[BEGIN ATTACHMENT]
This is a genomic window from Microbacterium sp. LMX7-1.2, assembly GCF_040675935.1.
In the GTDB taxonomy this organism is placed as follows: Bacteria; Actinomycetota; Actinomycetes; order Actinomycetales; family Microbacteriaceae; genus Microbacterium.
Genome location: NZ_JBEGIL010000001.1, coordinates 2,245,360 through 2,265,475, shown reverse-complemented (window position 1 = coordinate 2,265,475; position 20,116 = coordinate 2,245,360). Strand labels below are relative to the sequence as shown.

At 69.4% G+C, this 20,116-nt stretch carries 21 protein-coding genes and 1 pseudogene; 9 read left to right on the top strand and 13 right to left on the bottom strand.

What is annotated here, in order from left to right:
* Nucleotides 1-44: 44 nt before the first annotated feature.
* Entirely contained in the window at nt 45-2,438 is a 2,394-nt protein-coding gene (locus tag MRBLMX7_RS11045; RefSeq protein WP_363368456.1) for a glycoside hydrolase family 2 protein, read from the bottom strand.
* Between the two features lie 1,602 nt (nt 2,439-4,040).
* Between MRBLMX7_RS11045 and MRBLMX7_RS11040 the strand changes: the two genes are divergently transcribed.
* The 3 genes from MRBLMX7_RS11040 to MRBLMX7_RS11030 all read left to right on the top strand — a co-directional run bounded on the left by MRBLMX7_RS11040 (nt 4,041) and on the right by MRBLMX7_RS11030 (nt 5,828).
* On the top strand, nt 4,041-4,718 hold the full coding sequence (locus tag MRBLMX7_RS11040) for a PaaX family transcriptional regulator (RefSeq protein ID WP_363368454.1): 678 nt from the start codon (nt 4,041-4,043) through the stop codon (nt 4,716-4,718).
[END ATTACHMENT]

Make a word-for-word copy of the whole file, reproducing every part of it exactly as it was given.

This is a genomic window from Microbacterium sp. LMX7-1.2, assembly GCF_040675935.1.
In the GTDB taxonomy this organism is placed as follows: Bacteria; Actinomycetota; Actinomycetes; order Actinomycetales; family Microbacteriaceae; genus Microbacterium.
Genome location: NZ_JBEGIL010000001.1, coordinates 2,245,360 through 2,265,475, shown reverse-complemented (window position 1 = coordinate 2,265,475; position 20,116 = coordinate 2,245,360). Strand labels below are relative to the sequence as shown.

At 69.4% G+C, this 20,116-nt stretch carries 21 protein-coding genes and 1 pseudogene; 9 read left to right on the top strand and 13 right to left on the bottom strand.

What is annotated here, in order from left to right:
* Nucleotides 1-44: 44 nt before the first annotated feature.
* Entirely contained in the window at nt 45-2,438 is a 2,394-nt protein-coding gene (locus tag MRBLMX7_RS11045; RefSeq protein WP_363368456.1) for a glycoside hydrolase family 2 protein, read from the bottom strand.
* Between the two features lie 1,602 nt (nt 2,439-4,040).
* Between MRBLMX7_RS11045 and MRBLMX7_RS11040 the strand changes: the two genes are divergently transcribed.
* The 3 genes from MRBLMX7_RS11040 to MRBLMX7_RS11030 all read left to right on the top strand — a co-directional run bounded on the left by MRBLMX7_RS11040 (nt 4,041) and on the right by MRBLMX7_RS11030 (nt 5,828).
* On the top strand, nt 4,041-4,718 hold the full coding sequence (locus tag MRBLMX7_RS11040) for a PaaX family transcriptional regulator (RefSeq protein ID WP_363368454.1): 678 nt from the start codon (nt 4,041-4,043) through the stop codon (nt 4,716-4,718).